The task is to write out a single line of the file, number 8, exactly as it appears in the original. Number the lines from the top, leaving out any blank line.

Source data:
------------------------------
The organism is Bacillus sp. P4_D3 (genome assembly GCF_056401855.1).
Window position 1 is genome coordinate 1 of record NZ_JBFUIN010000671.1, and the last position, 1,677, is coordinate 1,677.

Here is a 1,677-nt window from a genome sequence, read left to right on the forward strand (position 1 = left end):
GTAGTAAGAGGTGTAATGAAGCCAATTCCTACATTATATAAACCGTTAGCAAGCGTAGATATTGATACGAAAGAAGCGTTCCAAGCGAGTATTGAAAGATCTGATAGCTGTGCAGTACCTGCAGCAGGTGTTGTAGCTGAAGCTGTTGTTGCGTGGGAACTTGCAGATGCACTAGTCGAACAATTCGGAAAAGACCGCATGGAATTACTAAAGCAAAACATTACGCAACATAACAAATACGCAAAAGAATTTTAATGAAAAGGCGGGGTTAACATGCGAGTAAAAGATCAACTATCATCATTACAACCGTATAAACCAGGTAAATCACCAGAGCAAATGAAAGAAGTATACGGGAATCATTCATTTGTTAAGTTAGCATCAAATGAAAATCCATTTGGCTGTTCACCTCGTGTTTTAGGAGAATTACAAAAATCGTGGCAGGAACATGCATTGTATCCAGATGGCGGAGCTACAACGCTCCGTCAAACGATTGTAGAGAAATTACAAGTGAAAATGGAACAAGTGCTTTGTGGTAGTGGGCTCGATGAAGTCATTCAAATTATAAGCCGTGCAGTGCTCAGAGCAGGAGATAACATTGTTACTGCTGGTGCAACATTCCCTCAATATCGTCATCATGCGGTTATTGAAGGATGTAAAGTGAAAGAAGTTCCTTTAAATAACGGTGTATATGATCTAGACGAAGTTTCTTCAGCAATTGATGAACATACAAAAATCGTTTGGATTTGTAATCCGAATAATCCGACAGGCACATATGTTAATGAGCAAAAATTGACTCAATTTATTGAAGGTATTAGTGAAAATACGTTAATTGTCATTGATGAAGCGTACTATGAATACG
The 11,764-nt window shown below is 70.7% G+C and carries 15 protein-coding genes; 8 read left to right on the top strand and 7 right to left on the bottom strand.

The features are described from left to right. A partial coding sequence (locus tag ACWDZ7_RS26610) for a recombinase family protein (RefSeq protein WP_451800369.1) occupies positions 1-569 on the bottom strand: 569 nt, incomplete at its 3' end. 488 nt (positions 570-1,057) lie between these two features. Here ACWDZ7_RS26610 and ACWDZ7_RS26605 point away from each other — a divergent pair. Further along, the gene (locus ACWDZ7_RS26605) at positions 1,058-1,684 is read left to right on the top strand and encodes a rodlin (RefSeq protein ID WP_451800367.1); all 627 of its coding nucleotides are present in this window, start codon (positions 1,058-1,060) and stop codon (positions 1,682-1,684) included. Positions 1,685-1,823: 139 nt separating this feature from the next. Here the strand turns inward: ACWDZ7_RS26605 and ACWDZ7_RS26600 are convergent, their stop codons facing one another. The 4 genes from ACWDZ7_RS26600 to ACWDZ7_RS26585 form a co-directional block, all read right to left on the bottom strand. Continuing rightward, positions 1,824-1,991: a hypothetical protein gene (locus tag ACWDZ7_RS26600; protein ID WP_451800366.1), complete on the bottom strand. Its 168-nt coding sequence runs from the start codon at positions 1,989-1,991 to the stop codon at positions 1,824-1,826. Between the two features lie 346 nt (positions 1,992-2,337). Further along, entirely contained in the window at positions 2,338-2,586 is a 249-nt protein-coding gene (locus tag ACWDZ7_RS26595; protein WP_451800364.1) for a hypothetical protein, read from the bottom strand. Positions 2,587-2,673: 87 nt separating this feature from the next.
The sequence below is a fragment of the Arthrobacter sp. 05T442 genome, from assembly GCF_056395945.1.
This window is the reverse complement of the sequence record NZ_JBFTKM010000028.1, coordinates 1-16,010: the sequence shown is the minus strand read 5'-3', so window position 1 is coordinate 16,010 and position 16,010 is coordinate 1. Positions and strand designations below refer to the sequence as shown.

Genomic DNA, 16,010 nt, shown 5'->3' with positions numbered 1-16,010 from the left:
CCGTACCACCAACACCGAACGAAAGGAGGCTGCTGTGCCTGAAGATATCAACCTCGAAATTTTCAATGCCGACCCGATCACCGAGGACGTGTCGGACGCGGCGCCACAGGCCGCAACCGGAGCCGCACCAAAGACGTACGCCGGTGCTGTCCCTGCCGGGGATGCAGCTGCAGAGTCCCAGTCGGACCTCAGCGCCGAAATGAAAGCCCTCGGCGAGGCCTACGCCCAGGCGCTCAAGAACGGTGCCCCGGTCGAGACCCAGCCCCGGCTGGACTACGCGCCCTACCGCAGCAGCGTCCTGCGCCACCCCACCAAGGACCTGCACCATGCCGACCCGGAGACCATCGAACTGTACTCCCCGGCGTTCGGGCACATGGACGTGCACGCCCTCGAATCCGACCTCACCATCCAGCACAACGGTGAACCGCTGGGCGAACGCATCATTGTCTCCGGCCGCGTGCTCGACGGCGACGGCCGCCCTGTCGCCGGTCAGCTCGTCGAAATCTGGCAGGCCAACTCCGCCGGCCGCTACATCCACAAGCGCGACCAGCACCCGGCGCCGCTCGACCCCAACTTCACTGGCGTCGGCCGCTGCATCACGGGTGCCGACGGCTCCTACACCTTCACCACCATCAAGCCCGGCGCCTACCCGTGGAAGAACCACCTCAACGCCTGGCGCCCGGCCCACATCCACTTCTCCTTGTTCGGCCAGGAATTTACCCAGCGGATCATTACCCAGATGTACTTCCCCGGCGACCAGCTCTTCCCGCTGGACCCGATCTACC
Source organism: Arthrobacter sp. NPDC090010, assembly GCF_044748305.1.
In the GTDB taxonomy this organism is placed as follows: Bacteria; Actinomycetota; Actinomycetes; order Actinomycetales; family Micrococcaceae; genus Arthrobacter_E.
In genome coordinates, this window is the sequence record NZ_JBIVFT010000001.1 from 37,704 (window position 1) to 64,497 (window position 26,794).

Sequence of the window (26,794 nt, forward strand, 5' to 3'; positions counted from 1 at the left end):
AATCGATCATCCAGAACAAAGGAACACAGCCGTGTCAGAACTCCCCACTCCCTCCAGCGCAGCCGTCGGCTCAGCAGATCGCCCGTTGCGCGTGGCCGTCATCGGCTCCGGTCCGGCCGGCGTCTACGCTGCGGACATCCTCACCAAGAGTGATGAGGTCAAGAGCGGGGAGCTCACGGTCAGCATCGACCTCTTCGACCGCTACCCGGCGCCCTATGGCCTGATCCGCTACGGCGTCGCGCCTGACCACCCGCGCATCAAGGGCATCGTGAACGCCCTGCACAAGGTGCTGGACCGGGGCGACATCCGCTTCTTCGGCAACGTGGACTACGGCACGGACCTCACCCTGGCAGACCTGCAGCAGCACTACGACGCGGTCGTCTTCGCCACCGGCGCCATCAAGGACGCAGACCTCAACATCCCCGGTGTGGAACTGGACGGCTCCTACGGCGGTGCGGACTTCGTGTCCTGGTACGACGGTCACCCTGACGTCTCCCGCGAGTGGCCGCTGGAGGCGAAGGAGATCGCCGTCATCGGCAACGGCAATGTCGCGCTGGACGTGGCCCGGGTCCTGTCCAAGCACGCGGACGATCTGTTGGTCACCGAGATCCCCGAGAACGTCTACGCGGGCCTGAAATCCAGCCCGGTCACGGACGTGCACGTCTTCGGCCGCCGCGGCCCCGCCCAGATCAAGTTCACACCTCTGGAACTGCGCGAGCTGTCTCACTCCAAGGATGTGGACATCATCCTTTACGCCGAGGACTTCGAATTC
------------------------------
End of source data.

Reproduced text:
This window is the reverse complement of the sequence record NZ_JBFTKM010000028.1, coordinates 1-16,010: the sequence shown is the minus strand read 5'-3', so window position 1 is coordinate 16,010 and position 16,010 is coordinate 1. Positions and strand designations below refer to the sequence as shown.